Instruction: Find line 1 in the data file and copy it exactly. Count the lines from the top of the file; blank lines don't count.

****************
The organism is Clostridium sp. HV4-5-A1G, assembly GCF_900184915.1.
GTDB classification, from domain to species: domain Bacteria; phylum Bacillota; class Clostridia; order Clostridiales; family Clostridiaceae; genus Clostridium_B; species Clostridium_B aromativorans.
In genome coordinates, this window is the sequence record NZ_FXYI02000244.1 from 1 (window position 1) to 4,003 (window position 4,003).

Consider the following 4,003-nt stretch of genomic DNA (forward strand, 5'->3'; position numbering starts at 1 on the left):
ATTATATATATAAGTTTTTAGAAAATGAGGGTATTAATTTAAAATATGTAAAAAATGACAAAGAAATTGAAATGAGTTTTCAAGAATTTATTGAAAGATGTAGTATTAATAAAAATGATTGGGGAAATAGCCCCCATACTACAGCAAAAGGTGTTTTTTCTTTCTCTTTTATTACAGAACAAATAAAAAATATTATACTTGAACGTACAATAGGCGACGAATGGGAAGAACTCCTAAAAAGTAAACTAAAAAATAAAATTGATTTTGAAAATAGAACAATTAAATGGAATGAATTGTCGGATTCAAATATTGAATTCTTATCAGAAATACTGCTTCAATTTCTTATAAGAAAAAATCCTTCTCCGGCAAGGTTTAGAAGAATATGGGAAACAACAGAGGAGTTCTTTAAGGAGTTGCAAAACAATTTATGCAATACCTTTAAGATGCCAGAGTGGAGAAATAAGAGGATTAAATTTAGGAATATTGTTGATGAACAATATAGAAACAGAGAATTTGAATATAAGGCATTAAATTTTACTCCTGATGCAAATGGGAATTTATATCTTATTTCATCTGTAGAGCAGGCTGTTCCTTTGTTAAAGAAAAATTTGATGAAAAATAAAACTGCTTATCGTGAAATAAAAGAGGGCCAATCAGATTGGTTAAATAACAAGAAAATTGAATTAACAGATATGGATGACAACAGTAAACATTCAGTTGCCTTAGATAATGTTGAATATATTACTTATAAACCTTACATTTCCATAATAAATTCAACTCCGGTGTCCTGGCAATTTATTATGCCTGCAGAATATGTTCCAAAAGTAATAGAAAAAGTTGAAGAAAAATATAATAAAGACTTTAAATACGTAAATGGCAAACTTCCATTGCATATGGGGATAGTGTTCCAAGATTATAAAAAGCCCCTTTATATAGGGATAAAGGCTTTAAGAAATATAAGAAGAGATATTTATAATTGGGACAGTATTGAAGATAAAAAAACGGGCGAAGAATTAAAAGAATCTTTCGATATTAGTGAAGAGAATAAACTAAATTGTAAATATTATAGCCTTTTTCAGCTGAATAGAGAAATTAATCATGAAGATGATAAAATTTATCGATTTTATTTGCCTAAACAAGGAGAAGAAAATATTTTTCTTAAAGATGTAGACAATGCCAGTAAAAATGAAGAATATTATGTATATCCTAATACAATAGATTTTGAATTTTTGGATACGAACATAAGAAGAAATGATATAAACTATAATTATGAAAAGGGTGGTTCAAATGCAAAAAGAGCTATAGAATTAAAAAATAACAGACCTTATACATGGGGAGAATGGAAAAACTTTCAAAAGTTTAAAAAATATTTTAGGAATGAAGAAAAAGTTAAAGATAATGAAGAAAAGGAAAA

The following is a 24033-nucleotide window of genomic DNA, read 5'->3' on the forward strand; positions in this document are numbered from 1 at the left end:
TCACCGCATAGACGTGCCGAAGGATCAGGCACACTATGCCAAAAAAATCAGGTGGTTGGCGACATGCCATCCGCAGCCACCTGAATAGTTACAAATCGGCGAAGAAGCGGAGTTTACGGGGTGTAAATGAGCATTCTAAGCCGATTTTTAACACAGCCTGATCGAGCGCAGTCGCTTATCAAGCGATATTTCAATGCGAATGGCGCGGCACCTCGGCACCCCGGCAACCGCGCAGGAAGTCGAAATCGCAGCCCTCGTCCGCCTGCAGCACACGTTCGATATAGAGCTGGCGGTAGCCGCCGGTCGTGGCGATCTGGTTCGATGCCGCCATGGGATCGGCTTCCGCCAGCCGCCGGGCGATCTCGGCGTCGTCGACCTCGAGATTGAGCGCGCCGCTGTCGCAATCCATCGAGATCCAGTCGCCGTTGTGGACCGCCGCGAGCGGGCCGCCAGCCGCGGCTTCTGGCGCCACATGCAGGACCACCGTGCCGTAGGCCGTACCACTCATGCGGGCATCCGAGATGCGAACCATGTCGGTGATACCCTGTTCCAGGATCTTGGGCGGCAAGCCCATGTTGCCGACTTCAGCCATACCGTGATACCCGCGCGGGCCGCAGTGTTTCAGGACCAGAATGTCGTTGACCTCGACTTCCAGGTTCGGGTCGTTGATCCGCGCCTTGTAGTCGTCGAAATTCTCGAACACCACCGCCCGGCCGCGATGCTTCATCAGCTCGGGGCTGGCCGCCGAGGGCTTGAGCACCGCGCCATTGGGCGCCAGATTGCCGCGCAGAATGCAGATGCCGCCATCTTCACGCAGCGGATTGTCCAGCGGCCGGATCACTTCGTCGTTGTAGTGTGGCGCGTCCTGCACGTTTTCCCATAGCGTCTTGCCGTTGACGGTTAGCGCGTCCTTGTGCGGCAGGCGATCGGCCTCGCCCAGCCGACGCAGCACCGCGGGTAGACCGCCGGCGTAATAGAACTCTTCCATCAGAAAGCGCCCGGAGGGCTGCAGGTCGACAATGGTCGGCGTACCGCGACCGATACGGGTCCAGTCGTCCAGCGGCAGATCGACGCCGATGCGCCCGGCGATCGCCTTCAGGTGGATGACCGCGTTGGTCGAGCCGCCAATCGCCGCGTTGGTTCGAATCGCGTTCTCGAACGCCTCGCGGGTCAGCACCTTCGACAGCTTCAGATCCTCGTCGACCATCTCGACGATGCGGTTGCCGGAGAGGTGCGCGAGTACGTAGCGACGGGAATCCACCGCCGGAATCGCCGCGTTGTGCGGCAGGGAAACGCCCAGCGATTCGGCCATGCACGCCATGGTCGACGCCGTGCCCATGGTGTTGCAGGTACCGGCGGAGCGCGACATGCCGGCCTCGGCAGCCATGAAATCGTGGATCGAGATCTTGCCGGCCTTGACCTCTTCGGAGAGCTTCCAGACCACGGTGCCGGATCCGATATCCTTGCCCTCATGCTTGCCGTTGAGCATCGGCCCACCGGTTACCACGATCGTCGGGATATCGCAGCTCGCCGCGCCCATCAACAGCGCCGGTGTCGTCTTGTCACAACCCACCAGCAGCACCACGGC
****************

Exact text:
The organism is Clostridium sp. HV4-5-A1G, assembly GCF_900184915.1.